The Incredible Adventures of Scruffer & Co. by John Serbin

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A self-centered teddy bear becomes real and has to learn how to live in this new reality. He is soon joined by other teddy bears with differing personalities. Together, they embark on a series of comical adventures as only fun loving teddy bears can. 

If you enjoy the characters and humor of Calvin and Hobbs, The Far Side, and Peanuts, you will definitely fall in love with this comical company of teddy bears as they experience the world from their unique perspective. 

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The Journey by John A. Heldt

And we’re back!

I’m planning on posting Tuesday and Friday from this point forward, although there may occasionally be a post on another day. Especially as I need to catch up on reviews. The hiatus was nice, but it’s good to be back. 🙂

Title: The Journey

Author: John A. Heldt

Series: Northwest Passage, #2

Genre: Science Fiction (time travel romance/adventure)

Era: contemporary and 1979

Setting: Unionville, Oregon, United States

Publisher: John A. Heldt

Source: from the author (in exchange for an honest review)

Overall Rating: 5/5 stars

THE JOURNEY BY JOHN A. HELDT

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Seattle, 2010. When her entrepreneur husband dies in an accident, Michelle Preston Richardson, 48, finds herself childless and directionless. She yearns for the simpler days of her youth, before she followed her high school sweetheart down a road that led to limitless riches but little fulfillment, and jumps at a chance to reconnect with her past at a class reunion. But when Michelle returns to Unionville, Oregon, and joins three classmates on a spur-of-the-moment tour of an abandoned mansion, she gets more than she asked for. She enters a mysterious room and is thrown back to 1979.

Distraught and destitute, Michelle finds a job as a secretary at Unionville High, where she guides her spirited younger self, Shelly Preston, and childhood friends through their tumultuous senior year. Along the way, she meets widowed teacher Robert Land and finds the love and happiness she had always sought. But that happiness is threatened when history intervenes and Michelle must act quickly to save those she loves from deadly fates. Filled with humor and heartbreak, THE JOURNEY gives new meaning to friendship, courage, and commitment as it follows an unfulfilled soul through her second shot at life.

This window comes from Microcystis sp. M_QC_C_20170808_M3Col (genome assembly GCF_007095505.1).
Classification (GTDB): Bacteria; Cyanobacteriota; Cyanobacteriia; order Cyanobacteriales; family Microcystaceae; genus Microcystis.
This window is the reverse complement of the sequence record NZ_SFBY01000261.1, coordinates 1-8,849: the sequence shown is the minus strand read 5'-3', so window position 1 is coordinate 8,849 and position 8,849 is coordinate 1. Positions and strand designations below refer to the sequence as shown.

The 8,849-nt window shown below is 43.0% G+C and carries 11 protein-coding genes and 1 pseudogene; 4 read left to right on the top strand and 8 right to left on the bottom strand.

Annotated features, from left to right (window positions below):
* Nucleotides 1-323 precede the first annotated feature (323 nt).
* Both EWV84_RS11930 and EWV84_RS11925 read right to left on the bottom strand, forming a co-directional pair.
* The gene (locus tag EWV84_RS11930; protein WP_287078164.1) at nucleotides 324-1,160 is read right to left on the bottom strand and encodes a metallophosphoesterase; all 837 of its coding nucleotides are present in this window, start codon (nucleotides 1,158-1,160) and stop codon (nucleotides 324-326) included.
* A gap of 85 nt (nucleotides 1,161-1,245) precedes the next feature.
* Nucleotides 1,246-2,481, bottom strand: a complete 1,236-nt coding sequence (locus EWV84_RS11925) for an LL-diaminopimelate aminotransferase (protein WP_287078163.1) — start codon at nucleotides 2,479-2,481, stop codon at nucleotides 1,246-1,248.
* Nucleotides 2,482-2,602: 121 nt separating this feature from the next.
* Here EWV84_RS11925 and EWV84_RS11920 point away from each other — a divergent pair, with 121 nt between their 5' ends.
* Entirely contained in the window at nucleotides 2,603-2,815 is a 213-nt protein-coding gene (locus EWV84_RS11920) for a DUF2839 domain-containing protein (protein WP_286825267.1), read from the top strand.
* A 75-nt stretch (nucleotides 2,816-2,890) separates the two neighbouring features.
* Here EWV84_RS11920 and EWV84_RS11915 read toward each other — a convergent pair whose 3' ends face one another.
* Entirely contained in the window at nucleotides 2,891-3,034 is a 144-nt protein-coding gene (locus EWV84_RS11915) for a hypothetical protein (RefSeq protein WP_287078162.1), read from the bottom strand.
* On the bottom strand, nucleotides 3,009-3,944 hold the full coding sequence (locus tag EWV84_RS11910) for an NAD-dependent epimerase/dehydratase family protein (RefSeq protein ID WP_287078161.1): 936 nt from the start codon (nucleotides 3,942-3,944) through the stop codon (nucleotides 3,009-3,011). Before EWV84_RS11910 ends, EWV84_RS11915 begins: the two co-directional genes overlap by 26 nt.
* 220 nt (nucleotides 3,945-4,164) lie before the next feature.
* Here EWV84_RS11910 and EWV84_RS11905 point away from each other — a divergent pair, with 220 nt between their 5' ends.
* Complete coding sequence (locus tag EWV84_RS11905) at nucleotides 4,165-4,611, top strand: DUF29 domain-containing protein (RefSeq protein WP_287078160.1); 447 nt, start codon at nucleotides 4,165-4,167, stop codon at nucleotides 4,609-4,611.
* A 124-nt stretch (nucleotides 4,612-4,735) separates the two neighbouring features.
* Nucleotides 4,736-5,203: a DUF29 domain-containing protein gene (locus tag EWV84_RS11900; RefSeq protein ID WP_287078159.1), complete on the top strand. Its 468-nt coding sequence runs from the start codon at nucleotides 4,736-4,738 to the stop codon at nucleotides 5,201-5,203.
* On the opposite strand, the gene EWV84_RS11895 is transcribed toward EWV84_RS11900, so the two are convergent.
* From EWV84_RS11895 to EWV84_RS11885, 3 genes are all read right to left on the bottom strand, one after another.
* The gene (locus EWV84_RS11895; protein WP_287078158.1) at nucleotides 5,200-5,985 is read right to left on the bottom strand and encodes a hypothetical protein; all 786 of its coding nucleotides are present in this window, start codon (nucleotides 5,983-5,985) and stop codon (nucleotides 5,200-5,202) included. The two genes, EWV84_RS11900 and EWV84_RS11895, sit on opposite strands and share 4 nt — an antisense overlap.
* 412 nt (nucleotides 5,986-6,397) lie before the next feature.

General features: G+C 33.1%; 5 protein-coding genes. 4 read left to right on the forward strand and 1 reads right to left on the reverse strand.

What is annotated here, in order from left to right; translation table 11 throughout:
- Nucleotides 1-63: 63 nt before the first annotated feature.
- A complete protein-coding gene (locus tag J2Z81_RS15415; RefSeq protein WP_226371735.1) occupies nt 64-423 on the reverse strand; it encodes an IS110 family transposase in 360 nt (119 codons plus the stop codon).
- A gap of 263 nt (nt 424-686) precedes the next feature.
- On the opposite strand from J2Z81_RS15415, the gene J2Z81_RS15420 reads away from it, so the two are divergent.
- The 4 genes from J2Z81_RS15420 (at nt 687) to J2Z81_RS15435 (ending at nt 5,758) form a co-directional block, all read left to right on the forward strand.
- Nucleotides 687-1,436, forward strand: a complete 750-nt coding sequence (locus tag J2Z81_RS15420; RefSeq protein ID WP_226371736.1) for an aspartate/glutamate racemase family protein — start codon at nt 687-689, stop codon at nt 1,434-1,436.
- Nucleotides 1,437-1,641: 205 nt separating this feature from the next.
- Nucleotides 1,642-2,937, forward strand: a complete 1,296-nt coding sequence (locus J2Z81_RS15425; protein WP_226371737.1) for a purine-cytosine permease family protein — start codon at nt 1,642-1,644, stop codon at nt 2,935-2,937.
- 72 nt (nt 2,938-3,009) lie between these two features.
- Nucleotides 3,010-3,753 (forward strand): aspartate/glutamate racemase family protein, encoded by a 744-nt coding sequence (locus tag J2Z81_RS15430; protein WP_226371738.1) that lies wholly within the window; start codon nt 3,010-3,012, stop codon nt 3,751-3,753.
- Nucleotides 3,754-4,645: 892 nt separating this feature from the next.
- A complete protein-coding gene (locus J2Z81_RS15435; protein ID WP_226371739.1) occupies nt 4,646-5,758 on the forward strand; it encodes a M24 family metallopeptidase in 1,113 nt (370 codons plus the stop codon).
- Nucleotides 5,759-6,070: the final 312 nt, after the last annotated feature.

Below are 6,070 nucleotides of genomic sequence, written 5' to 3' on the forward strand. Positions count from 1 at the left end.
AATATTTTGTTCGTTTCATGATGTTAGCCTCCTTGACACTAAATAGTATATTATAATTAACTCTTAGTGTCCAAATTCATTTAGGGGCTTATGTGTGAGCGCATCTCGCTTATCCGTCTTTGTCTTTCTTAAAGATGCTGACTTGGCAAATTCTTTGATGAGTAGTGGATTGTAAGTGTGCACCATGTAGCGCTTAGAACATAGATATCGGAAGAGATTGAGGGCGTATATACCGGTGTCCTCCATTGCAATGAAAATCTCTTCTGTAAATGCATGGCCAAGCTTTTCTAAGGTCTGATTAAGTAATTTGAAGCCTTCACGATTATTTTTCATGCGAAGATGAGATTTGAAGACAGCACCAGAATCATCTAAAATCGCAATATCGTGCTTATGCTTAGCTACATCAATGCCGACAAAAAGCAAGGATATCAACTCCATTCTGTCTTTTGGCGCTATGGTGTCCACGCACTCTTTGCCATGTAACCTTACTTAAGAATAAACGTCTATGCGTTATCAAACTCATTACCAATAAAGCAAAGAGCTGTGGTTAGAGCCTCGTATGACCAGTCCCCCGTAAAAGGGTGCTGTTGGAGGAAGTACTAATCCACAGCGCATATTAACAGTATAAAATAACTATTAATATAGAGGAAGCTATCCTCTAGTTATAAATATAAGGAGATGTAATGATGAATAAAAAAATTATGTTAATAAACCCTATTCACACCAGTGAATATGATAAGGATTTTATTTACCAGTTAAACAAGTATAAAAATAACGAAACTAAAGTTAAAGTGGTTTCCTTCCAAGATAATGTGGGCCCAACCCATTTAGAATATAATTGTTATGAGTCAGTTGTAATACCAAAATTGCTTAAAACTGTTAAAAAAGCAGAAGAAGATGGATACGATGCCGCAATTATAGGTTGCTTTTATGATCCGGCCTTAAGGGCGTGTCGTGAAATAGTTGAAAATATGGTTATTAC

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7 Christian Historical Romances

I was just going to have this be a mini review post, but I realized the genres were kind of … exactly the same. So this post is ‘7 Christian Historical Romances.’ Hopefully you enjoy these reviews.

7 Christian Historical Romances

And no, these aren’t any particular Christian Historical Romances. They’re just ones I needed to review that I grouped together to do mini reviews of.

It Happened at the Fair by Deeanne Gist

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For the most part, this was a great book. I loved Cullen and Della, and everything about the fair was absolutely fascinating. I also loved reading about the school for deaf children, etc. That was part heartbreaking, part intriguing. I don’t really have any complaints about the characters, plot, setting, or writing … I thought it was all pretty awesome! It even deals with some tough issues of the time.

However, the content was a little much for a book of this particular genre. Cullen’s former fiancée tries to talk him into sleeping with her (basically). It’s a brief scene, but … still. Too much. Also, we kinda-sorta get a peek at the wedding night of the main characters’. It’s not an actual scene, but it’s led up to, if you will. Then Cullen does spend a lot of time staring at Della’s lips … but … if you read the book (or even the synopsis), you’ll understand why. 😉

4/5 stars

Amazon ~ Goodreads

All in Good Time by Maureen Lang

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This novel deals with a time and place I don’t often visit – Denver, Colorado of 1887. It also touches on a difficult subject – prostitution. Basically, the main character, Dessa Caldwell, is trying to found a refuge for former prostitutes (and needs the help of handsome bank manager Henry Hawkins to do it). However, I thought it was well dealt with. The content didn’t feel like too much (although I still wouldn’t recommend it to younger readers because it just isn’t good subject-matter for them).

I was a little worried that Henry’s secret past wasn’t dealt with as fully as it should have been, but maybe that’s just me. Also, the book seemed to drag in a couple places. I didn’t enjoy it a ton, but it still was interesting, and Della was endearing.

2/5 stars

Amazon ~ Goodreads

A Note Yet Unsung by Tamera Alexander

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I don’t know if I’ve yet to express how much I love Belmont Mansion and its owner, Adelicia Acklen. Also, I’m a huge fan of Tamera Alexander’s writing style and the settings she chooses for her novels.